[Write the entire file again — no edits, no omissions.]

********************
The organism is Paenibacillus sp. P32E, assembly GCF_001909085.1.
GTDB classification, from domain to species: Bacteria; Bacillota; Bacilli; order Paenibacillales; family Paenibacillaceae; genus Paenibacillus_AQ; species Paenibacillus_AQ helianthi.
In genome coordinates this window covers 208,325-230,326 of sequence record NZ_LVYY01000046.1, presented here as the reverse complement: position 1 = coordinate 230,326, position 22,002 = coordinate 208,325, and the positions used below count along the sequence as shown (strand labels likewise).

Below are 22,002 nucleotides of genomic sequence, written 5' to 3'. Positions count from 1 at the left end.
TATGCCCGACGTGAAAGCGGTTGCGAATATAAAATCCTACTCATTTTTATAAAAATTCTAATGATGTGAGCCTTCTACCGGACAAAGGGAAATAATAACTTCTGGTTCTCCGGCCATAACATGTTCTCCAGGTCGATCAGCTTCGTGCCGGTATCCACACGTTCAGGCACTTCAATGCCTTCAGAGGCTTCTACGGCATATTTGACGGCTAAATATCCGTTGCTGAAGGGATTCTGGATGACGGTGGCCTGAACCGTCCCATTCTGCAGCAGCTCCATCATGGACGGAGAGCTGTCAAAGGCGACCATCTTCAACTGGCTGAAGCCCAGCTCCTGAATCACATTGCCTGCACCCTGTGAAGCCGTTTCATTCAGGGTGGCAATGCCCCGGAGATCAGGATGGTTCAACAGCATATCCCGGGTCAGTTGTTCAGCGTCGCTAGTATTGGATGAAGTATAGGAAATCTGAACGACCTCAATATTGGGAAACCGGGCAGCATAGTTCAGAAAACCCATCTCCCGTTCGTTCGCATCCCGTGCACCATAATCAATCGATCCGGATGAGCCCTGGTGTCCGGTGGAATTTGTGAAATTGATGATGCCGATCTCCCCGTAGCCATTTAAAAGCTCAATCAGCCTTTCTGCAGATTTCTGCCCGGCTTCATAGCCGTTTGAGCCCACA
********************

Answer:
The organism is Paenibacillus sp. P32E, assembly GCF_001909085.1.
GTDB classification, from domain to species: Bacteria; Bacillota; Bacilli; order Paenibacillales; family Paenibacillaceae; genus Paenibacillus_AQ; species Paenibacillus_AQ helianthi.
In genome coordinates this window covers 208,325-230,326 of sequence record NZ_LVYY01000046.1, presented here as the reverse complement: position 1 = coordinate 230,326, position 22,002 = coordinate 208,325, and the positions used below count along the sequence as shown (strand labels likewise).

Below are 22,002 nucleotides of genomic sequence, written 5' to 3'. Positions count from 1 at the left end.
TATGCCCGACGTGAAAGCGGTTGCGAATATAAAATCCTACTCATTTTTATAAAAATTCTAATGATGTGAGCCTTCTACCGGACAAAGGGAAATAATAACTTCTGGTTCTCCGGCCATAACATGTTCTCCAGGTCGATCAGCTTCGTGCCGGTATCCACACGTTCAGGCACTTCAATGCCTTCAGAGGCTTCTACGGCATATTTGACGGCTAAATATCCGTTGCTGAAGGGATTCTGGATGACGGTGGCCTGAACCGTCCCATTCTGCAGCAGCTCCATCATGGACGGAGAGCTGTCAAAGGCGACCATCTTCAACTGGCTGAAGCCCAGCTCCTGAATCACATTGCCTGCACCCTGTGAAGCCGTTTCATTCAGGGTGGCAATGCCCCGGAGATCAGGATGGTTCAACAGCATATCCCGGGTCAGTTGTTCAGCGTCGCTAGTATTGGATGAAGTATAGGAAATCTGAACGACCTCAATATTGGGAAACCGGGCAGCATAGTTCAGAAAACCCATCTCCCGTTCGTTCGCATCCCGTGCACCATAATCAATCGATCCGGATGAGCCCTGGTGTCCGGTGGAATTTGTGAAATTGATGATGCCGATCTCCCCGTAGCCATTTAAAAGCTCAATCAGCCTTTCTGCAGATTTCTGCCCGGCTTCATAGCCGTTTGAGCCCACA